Conferences are also a great way to stay up to date on new tools and emerging technologies. You’ll find them on social networks such as LinkedIn, finance newsletters, or even via new networks like Clubhouse.

The importance of continually growing your skill set

The best way to up-skill is simply by doing and learning from mistakes. Analyze your failures to prevent them from happening again. This is what characterizes progress and growth in your personal development as a first-time CFO.

Another way to learn is by talking with peers or experts who can advise you on best practices and what to avoid — this was very helpful to me, as a new CFO. 

Networking is a must if you want to stay up to date with new technology. This is what we’re trying to achieve with ScaleupLab, by supporting, consulting and prepping small businesses and startups with our expertise, until they manage their financial concerns naturally from within.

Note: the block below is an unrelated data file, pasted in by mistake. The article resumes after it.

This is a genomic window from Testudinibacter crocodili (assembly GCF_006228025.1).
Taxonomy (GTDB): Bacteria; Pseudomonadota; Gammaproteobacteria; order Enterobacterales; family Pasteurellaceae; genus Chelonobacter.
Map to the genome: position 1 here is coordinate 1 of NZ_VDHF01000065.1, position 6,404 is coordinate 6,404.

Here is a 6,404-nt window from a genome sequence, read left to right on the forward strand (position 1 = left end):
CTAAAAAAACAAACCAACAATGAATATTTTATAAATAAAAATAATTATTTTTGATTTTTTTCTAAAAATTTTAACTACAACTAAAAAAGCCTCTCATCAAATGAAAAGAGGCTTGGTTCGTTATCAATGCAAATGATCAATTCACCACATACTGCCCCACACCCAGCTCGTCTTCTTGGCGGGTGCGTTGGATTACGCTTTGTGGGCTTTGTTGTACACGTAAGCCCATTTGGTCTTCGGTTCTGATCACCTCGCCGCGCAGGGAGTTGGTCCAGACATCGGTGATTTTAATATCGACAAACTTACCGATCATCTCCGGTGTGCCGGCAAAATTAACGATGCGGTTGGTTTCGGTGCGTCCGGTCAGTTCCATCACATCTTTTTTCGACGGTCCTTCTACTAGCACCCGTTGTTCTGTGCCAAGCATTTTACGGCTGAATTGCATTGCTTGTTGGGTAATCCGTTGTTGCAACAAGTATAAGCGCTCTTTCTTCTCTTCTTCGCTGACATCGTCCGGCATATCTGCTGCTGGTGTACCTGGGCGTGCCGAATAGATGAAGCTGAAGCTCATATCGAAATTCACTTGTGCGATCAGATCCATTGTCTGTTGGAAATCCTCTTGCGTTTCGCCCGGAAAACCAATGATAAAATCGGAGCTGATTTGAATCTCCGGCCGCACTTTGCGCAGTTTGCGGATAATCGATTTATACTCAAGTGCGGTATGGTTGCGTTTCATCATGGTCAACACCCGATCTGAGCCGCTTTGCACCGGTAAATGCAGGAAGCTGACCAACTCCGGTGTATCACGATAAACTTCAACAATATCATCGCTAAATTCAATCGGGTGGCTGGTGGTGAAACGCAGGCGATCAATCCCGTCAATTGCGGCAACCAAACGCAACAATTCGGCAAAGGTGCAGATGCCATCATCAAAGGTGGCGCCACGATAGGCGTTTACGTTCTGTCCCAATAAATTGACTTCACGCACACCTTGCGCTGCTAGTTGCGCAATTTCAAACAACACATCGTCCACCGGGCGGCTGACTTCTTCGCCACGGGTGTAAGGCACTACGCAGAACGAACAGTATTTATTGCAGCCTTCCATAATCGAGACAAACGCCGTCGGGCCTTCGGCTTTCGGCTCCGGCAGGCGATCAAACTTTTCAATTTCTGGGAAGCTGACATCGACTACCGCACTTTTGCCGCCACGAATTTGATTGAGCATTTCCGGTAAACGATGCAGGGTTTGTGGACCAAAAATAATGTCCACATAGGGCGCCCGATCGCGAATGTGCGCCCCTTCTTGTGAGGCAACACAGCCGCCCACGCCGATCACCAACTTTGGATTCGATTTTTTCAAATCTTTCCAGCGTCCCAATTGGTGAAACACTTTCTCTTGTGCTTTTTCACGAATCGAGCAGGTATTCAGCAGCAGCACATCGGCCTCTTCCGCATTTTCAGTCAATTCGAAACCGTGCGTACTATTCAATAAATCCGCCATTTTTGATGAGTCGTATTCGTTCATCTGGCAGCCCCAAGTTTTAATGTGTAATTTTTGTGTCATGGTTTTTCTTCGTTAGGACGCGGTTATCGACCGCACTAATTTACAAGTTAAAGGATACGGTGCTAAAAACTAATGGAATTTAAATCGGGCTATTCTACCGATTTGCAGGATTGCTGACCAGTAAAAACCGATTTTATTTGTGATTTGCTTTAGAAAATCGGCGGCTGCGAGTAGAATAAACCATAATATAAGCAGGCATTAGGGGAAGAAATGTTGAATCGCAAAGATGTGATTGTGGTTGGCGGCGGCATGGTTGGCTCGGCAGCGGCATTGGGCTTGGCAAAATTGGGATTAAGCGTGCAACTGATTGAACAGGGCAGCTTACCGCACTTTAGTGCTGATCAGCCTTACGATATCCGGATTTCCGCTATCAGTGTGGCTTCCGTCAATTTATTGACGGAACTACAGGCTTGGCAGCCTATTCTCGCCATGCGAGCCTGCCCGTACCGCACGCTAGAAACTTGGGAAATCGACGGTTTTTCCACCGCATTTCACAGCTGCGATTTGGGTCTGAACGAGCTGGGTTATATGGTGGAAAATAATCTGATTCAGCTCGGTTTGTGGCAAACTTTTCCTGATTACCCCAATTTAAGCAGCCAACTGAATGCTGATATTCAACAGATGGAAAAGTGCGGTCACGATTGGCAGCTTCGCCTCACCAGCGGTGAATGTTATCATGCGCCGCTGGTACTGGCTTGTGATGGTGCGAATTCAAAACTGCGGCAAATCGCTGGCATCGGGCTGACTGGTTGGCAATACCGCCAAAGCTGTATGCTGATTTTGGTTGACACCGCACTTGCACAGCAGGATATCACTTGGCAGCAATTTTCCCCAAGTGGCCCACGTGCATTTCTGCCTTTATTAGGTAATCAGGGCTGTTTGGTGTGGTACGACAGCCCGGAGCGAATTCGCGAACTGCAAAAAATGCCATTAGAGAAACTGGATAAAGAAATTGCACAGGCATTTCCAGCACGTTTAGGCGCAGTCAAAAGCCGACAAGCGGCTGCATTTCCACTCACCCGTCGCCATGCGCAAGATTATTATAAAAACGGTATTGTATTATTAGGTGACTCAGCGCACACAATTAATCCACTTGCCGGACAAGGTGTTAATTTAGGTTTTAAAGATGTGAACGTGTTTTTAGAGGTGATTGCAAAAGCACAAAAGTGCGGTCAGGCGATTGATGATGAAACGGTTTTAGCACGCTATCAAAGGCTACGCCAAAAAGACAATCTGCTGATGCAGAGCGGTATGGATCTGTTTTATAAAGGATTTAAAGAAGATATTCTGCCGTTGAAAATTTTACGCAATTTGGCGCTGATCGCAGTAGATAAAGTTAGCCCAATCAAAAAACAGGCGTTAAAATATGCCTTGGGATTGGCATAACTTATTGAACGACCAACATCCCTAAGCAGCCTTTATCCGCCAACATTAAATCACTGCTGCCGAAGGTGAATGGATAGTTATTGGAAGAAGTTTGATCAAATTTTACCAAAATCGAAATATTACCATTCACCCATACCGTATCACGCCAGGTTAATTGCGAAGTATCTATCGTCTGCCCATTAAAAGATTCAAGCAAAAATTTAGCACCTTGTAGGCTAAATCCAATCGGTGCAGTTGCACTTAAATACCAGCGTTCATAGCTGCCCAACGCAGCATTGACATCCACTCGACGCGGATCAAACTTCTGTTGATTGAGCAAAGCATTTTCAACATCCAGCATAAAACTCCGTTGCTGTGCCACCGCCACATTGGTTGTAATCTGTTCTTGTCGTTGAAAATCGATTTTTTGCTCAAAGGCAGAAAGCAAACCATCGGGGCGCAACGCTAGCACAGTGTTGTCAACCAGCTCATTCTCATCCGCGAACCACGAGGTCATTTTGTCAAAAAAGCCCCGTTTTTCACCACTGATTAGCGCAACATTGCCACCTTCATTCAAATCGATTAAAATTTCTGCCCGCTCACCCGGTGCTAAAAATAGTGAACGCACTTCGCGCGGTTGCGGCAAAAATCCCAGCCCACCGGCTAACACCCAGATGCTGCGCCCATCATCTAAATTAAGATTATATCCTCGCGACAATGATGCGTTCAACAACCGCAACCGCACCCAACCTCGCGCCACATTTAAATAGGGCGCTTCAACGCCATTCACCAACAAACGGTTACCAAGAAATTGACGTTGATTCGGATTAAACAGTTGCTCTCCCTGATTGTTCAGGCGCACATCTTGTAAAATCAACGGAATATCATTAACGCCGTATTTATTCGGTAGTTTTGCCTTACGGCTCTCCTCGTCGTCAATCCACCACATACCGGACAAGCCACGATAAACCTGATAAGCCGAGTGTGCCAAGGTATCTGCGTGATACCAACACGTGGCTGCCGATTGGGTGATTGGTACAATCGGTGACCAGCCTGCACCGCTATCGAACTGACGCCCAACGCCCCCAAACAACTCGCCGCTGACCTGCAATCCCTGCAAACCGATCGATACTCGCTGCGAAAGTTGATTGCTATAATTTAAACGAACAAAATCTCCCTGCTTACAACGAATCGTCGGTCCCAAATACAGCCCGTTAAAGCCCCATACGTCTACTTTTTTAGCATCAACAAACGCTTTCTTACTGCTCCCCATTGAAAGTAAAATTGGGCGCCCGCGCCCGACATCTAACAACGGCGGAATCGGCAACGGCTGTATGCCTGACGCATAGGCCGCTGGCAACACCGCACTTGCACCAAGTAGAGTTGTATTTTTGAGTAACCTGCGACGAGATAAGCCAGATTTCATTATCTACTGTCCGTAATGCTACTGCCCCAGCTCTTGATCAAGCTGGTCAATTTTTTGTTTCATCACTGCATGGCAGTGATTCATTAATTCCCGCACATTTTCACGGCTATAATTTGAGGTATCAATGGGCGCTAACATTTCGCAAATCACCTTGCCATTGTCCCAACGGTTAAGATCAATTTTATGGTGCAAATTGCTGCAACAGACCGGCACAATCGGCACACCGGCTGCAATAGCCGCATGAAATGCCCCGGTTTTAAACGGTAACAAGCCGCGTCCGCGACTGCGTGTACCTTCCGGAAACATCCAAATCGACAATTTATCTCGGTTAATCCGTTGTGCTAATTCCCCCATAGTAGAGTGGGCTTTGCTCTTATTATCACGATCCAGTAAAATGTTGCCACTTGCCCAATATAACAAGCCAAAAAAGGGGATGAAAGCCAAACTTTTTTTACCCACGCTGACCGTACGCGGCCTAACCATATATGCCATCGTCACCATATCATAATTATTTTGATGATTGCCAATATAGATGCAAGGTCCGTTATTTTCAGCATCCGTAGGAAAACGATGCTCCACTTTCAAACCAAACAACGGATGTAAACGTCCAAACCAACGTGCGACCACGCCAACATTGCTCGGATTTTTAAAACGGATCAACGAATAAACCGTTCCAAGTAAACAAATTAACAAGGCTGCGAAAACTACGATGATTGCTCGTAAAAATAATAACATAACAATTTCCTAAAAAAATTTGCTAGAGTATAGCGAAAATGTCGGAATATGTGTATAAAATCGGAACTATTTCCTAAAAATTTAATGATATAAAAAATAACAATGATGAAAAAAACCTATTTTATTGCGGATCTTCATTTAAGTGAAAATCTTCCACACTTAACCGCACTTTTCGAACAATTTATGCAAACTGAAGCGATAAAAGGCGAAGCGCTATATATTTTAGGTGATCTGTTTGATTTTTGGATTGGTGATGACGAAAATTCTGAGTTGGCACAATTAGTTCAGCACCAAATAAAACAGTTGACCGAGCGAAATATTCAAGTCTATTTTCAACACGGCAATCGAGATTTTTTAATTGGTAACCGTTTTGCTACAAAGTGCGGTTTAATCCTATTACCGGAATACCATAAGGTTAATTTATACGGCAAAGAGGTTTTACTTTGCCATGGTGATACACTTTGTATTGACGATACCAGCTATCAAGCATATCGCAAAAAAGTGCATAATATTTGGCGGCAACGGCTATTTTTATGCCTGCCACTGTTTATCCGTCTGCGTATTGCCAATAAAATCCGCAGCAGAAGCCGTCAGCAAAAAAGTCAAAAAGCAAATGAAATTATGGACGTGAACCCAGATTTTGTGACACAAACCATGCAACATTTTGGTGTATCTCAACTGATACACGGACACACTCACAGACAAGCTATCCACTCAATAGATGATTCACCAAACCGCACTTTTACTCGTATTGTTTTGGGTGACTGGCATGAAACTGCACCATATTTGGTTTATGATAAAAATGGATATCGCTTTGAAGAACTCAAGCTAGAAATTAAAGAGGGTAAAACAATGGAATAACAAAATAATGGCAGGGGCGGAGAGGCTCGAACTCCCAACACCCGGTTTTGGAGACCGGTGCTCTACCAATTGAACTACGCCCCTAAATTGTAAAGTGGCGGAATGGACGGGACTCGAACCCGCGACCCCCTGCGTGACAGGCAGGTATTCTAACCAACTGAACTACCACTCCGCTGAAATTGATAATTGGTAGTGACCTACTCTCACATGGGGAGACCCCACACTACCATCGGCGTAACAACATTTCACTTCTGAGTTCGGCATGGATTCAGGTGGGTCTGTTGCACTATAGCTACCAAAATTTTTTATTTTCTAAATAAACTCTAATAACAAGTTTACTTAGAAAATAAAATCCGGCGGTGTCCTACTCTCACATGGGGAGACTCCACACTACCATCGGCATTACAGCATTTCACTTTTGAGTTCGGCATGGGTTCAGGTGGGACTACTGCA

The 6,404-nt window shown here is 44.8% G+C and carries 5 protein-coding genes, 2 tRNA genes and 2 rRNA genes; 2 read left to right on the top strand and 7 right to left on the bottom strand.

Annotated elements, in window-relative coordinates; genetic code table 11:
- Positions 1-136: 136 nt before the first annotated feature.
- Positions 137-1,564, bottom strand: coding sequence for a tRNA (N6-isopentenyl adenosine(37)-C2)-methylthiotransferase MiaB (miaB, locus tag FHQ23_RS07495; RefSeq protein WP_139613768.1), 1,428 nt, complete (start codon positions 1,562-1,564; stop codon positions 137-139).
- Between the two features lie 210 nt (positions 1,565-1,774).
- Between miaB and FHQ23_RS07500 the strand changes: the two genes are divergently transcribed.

Finance reports are better and more comprehensible for everybody using clear visuals. These make it easier and faster for non-experts to follow your reporting.  

I recommend that new CFOs create a financial dashboard. Spreadsheet software can sometimes lack the key features that dashboard reports provide. 

A dashboard collects your company’s most relevant data from multiple sources in real time, collates it, and presents it visually. 


Doing business in the digital era requires adaptability and having alternative plans prepared in case of unexpected surprises. 

The first step to strategic development is understanding how business environments work. Visualize business models, examine business portfolios, SWOT analyses, and so on.  

And then aim to put good software to use. Automation tools and cloud platforms such as sevDesk, CAYA, SMACC, Spendesk, Google Drive, Salesforce, and a lot more will support growth processes immensely. 


Sebastian Janus

Founder, ScaleupLab

Sebastian Janus is an interim CFO and founder of ScaleupLab, a boutique consultancy specialized in providing strategic & operative consulting, support and leadership to startups, scale-ups & grown-ups.